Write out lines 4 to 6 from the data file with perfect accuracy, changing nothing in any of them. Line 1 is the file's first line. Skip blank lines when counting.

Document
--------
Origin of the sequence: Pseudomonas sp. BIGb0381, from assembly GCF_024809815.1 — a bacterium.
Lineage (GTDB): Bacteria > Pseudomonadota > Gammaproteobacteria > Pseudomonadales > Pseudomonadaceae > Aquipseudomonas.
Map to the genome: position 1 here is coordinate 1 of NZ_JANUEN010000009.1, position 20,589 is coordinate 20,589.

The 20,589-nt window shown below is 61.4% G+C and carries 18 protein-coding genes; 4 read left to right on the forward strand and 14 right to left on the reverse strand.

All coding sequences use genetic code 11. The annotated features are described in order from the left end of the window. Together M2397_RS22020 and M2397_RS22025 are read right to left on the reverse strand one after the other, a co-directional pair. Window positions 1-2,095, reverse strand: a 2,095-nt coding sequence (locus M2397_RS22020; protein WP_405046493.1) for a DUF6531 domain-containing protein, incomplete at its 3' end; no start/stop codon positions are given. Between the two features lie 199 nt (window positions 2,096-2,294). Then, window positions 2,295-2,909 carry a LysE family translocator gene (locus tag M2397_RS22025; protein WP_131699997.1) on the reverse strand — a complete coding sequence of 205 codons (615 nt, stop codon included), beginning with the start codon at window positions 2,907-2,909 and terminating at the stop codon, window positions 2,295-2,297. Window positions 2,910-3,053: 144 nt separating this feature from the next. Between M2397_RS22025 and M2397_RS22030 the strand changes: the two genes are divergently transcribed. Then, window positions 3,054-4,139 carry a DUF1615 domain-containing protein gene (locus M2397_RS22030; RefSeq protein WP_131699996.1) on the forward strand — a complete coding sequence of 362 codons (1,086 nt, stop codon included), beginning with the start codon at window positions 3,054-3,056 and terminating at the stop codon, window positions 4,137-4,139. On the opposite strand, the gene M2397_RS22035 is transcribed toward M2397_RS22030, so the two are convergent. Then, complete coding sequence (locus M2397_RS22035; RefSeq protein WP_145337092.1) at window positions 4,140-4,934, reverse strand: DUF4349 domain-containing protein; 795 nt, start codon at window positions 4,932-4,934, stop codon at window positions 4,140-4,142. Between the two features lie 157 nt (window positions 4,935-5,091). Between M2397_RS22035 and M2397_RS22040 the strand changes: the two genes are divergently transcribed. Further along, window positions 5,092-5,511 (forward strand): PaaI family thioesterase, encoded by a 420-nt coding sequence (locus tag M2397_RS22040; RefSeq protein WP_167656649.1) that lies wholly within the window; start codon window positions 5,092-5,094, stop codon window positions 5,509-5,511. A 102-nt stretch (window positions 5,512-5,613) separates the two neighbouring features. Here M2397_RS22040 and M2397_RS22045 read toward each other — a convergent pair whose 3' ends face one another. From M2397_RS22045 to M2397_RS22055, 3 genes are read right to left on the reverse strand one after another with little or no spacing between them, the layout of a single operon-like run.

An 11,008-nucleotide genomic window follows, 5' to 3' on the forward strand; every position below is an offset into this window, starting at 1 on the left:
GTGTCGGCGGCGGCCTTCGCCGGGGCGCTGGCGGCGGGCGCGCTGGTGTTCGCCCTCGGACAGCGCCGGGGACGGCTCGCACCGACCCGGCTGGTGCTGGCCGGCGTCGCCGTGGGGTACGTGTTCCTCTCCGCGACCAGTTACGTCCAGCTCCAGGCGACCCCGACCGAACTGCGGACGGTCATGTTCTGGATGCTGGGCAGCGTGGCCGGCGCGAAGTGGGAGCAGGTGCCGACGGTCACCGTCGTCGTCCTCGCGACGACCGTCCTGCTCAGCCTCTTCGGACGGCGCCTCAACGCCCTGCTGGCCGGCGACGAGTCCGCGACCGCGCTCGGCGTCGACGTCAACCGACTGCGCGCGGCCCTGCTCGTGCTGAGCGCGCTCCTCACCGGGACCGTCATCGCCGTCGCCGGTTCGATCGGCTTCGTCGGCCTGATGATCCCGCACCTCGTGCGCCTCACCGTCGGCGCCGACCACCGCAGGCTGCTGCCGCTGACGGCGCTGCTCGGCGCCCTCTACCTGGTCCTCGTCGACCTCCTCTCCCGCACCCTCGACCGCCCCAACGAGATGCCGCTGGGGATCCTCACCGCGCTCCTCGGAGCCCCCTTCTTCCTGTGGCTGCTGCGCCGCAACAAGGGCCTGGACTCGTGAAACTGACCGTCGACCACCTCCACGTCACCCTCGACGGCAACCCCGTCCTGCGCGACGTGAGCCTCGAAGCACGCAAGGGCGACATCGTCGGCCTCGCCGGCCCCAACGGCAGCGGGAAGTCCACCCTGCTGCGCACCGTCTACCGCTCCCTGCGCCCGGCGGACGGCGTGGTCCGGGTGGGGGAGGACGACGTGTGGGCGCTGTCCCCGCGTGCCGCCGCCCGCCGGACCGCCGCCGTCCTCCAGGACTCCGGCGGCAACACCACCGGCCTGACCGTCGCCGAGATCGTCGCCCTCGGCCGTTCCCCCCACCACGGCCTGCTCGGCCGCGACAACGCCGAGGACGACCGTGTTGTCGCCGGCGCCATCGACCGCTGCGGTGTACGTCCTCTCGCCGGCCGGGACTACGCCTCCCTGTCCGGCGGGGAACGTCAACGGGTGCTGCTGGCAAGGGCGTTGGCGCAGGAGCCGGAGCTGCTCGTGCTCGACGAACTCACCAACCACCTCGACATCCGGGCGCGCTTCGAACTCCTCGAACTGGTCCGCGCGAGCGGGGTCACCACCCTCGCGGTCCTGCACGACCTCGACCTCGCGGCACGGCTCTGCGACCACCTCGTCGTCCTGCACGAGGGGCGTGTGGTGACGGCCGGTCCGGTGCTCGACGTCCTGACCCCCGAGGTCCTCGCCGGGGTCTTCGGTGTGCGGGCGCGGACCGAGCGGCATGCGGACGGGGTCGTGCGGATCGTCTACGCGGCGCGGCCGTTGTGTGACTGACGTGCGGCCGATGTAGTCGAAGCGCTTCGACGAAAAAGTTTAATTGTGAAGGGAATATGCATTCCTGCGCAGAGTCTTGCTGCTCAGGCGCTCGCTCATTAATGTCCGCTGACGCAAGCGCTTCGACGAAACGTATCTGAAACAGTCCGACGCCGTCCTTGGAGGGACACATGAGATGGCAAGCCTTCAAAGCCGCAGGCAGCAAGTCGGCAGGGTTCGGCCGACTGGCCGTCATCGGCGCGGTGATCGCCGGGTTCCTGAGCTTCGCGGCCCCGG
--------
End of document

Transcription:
The 20,589-nt window shown below is 61.4% G+C and carries 18 protein-coding genes; 4 read left to right on the forward strand and 14 right to left on the reverse strand.

All coding sequences use genetic code 11. The annotated features are described in order from the left end of the window. Together M2397_RS22020 and M2397_RS22025 are read right to left on the reverse strand one after the other, a co-directional pair. Window positions 1-2,095, reverse strand: a 2,095-nt coding sequence (locus M2397_RS22020; protein WP_405046493.1) for a DUF6531 domain-containing protein, incomplete at its 3' end; no start/stop codon positions are given. Between the two features lie 199 nt (window positions 2,096-2,294). Then, window positions 2,295-2,909 carry a LysE family translocator gene (locus tag M2397_RS22025; protein WP_131699997.1) on the reverse strand — a complete coding sequence of 205 codons (615 nt, stop codon included), beginning with the start codon at window positions 2,907-2,909 and terminating at the stop codon, window positions 2,295-2,297. Window positions 2,910-3,053: 144 nt separating this feature from the next. Between M2397_RS22025 and M2397_RS22030 the strand changes: the two genes are divergently transcribed. Then, window positions 3,054-4,139 carry a DUF1615 domain-containing protein gene (locus M2397_RS22030; RefSeq protein WP_131699996.1) on the forward strand — a complete coding sequence of 362 codons (1,086 nt, stop codon included), beginning with the start codon at window positions 3,054-3,056 and terminating at the stop codon, window positions 4,137-4,139. On the opposite strand, the gene M2397_RS22035 is transcribed toward M2397_RS22030, so the two are convergent. Then, complete coding sequence (locus M2397_RS22035; RefSeq protein WP_145337092.1) at window positions 4,140-4,934, reverse strand: DUF4349 domain-containing protein; 795 nt, start codon at window positions 4,932-4,934, stop codon at window positions 4,140-4,142. Between the two features lie 157 nt (window positions 4,935-5,091). Between M2397_RS22035 and M2397_RS22040 the strand changes: the two genes are divergently transcribed. Further along, window positions 5,092-5,511 (forward strand): PaaI family thioesterase, encoded by a 420-nt coding sequence (locus tag M2397_RS22040; RefSeq protein WP_167656649.1) that lies wholly within the window; start codon window positions 5,092-5,094, stop codon window positions 5,509-5,511. A 102-nt stretch (window positions 5,512-5,613) separates the two neighbouring features. Here M2397_RS22040 and M2397_RS22045 read toward each other — a convergent pair whose 3' ends face one another. From M2397_RS22045 to M2397_RS22055, 3 genes are read right to left on the reverse strand one after another with little or no spacing between them, the layout of a single operon-like run.

An 11,008-nucleotide genomic window follows, 5' to 3' on the forward strand; every position below is an offset into this window, starting at 1 on the left: